Shares in Asia-Pacific slipped in Thursday trade, with technology stocks in the region falling sharply.
In Japan, the Nikkei 225 fell 2.13% to close at 28,930.11 while the Topix index shed 1.04% to finish its trading day at 1,884.74.
South Korea’s Kospi also slipped 1.28% to close at 3,043.49.
Shares in Australia also declined as the S&P/ASX 200 fell 0.84% to close at 6,760.70. Australia’s January retail sales increased 0.5% month on month on a seasonally adjusted basis
The country also recorded a trade surplus of 10.142 billion Australian dollars (about $7.88 billion), higher than expectations in a Reuters poll for a 6.5 billion Australian dollar trade surplus.
MSCI’s broadest index of Asia-Pacific shares outside Japan dropped 1.9%.
Investors kept an eye on tech shares in Asia on Thursday after their counterparts stateside fell overnight amid a rise in bond yields.
Shares of Japanese conglomerate SoftBank Group dropped 5.19%. In South Korea, industry heavyweight Samsung Electronics fell 1.9% while chipmaker SK Hynix slipped 3.4%.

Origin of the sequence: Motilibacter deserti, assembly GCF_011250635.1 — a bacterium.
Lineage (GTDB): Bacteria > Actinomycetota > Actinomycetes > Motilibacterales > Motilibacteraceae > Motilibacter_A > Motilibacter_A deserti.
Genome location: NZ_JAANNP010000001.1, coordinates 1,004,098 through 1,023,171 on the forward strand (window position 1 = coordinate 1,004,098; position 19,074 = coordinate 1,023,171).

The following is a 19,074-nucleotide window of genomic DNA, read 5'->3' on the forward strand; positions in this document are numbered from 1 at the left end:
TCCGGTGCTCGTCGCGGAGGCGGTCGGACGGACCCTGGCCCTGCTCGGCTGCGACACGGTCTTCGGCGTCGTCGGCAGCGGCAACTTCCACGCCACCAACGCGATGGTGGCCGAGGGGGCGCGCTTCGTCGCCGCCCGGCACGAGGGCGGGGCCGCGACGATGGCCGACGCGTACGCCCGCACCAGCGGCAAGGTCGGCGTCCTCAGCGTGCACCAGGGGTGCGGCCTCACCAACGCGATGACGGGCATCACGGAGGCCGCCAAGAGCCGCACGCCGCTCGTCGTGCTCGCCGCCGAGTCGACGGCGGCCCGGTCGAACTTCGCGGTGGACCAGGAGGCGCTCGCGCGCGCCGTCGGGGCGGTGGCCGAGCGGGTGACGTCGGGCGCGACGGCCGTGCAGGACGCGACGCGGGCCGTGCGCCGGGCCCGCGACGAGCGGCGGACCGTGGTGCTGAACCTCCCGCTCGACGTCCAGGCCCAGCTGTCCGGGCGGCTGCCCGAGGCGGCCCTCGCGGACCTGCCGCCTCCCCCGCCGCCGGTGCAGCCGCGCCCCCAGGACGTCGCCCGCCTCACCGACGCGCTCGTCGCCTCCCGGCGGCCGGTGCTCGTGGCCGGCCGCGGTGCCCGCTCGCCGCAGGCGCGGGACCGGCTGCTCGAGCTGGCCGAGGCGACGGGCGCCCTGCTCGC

Hong Kong-listed shares of Chinese tech companies also suffered heavy losses: Tencent fell 4.56% while Meituan dropped 8.75% and Alibaba slipped 2.24%. In Taiwan, shares of Taiwan Semiconductor Manufacturing Company shed 3.38%.
The tech-heavy Nasdaq Composite dropped 2.7% to close at 12,997.75 on Wednesday, with shares of Apple, Amazon, Microsoft and Alphabet all dropping more than 2% each.
The U.S. dollar index, which tracks the greenback against a basket of its peers, was at 91.049 following an earlier low of 90.972.
The Japanese yen traded at 107.18 per dollar, still weaker than levels below 106.8 against the greenback seen earlier in the week.
The Australian dollar changed hands at $0.7801, weaker than levels above $0.792 seen last week.
Oil prices were higher in the afternoon of Asia trading hours on Thursday, with international benchmark Brent crude futures rising 0.61% to $64.46 per barrel. U.S. crude futures gained 0.54% to $61.61 per barrel.
The moves in oil markets came as investors watched for developments from OPEC and its non-OPEC partners — an energy alliance sometimes referred to as OPEC+. The group is set to meet on Thursday to discuss how to manage supply to the market.